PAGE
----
The Silence of My Imaginary Friends

It’s been said that writer’s block is nothing but a time when our imaginary friends won’t talk to us. As writers we get frustrated because once we finally settle down, are able to shut down social media, and we are in the middle of a promising good scene; then poof, words just go away.

We tend to forget that our imaginary friends can get tired, hungry, and bored just like us. I  understand and have experienced that their timing tends to be very inopportune, but since we need them, just like with babies, you have to adjust to their schedule.

When I’m on a roll with my writing and my muse just stops, I have to check to find out what my imaginary friends need so that I can get them talking again. Sometimes when I lay down for a nap, the funniest thing happens.  They go from being absolutely mute to arguing amongst themselves about how the plot should go. At that point I tell them to shut up. If they weren’t willing to talk to me when I was in front of the computer, this is not the time to talk. So they finally calm down. Sometimes they seep into my dreams showing me whatever conclusion they came up with during their argument.

Other times we both need food. The “glamorous” life of a writer comes with long work hours and ironically we sometimes forget to eat. I had not discovered this particular need of my imaginary friends, until recently. I used to keep a plate with junk food right next to me  during my writing times.  However, now that I’m trying to maintain a healthy lifestyle and making sure I eat what my body needs and not just what it wants. I don’t keep anything at my desk, other than water.  I’ve discovered that sometimes when my imaginary friends stop it’s to get me off of the computer and get me to eat.

The other thing that I’ve discovered that helps me sometimes, is to take a walk. My dog particularly appreciates when my imaginary friends coincide with the fact that she has been laying at my feet for hours without relief. Yes, your muse (our imaginary friends) gets bored too and sometimes a walk can help. I’ve read that for some people working out does the trick. I guess that depends on your physical condition. While I try not to pass out at my Zumba class, it’s very hard for me to think of anything other than not dying. However taking a walk through the neighborhood, looking at the trees, and watching other people interact can help entertain them and when we get back they feel more incline to start talking again.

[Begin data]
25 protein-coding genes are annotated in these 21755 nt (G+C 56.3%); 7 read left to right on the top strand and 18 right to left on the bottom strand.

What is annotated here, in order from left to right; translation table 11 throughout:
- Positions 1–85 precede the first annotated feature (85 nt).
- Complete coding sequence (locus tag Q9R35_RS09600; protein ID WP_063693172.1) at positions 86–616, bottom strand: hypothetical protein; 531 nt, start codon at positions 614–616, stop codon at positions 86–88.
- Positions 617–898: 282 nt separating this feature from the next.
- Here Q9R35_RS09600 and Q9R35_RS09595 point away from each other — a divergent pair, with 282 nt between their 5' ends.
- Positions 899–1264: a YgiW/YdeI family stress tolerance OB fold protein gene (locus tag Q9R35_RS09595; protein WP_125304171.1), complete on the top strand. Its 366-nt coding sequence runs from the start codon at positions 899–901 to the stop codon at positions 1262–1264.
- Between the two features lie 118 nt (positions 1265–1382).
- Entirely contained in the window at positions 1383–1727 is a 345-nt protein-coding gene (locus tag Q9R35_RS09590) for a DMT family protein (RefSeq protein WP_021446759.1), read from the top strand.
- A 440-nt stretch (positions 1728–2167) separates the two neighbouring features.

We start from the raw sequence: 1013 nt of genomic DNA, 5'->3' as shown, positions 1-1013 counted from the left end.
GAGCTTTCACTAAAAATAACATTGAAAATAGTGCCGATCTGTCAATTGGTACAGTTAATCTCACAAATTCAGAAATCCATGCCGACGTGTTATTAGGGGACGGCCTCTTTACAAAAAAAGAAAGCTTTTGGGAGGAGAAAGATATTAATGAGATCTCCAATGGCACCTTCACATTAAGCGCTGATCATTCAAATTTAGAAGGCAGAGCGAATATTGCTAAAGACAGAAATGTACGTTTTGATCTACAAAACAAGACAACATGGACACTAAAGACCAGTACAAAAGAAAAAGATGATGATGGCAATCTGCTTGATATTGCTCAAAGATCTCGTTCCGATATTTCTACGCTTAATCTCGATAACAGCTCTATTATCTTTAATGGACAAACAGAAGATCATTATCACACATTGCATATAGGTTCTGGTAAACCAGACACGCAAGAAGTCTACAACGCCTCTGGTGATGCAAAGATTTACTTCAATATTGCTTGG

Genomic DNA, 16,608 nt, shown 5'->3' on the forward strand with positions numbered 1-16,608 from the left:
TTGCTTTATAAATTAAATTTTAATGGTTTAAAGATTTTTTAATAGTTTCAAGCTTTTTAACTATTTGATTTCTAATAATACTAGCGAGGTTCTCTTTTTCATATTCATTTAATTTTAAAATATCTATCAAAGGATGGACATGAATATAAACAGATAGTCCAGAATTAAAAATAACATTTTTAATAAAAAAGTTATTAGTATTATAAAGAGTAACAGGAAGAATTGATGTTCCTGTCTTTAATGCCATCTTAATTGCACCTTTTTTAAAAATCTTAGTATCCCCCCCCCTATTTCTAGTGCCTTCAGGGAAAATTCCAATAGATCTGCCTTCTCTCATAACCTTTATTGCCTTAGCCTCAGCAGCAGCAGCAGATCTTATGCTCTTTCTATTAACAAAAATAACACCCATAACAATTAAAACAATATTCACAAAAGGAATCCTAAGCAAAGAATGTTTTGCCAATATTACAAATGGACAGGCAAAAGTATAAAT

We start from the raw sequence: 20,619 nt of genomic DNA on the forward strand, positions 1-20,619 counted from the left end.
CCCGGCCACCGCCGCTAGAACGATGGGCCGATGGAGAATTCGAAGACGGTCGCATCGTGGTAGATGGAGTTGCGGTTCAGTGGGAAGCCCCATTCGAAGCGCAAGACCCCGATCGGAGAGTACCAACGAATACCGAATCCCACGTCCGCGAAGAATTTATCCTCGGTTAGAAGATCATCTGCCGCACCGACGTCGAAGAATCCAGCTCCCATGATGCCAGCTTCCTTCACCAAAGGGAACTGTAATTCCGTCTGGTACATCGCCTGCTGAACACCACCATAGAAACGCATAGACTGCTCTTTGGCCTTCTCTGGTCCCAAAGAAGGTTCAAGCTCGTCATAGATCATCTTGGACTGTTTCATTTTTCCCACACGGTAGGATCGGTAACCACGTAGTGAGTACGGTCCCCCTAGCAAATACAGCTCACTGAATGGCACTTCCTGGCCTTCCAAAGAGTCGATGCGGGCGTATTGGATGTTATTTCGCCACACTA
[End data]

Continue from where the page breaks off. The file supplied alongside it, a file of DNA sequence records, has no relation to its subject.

So when your muse aka your polka dot people (don’t judge, not all little talking people are green or pink) try to see what they need and they may start cooperating again.

If you want to read a different type of novel that will keep you at the edge of The Road Home Cover (1)your seat. See the story that God placed in my heart to share, a story that will definitely touch your heart: The Road Home

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About Naty Matos

Great desire to worship God through the gift of writing and share a message of inspiration to all around me.

Posted on July 2, 2012, in Articles and tagged , , , , , , , , . Bookmark the permalink. 4 Comments.

  1. Thanks for this reminder, Naty. My characters are in a chatty mood – you know how it is at the start of a book.

    Excellent post!
    Joy

    • Yes, at the beginning of a new idea, you can’t write fast enough to keep up with their chatty selves. Looking forward to reading your new book. I enjoy your writing!

  2. Thank you for this. It makes so much sense! Made me smile and reminded me that I need to take better care of myself for the creative juices to flow. When I’m cranky or feeling hurt, I can’t write romantic scenes. When I’m tired and just feeling blah, there’s no way I can write. Then I get a lot of ideas while I’m half awake and feel too tired to get up and write them down. Gotta take care of myself and the muses will follow. 🙂

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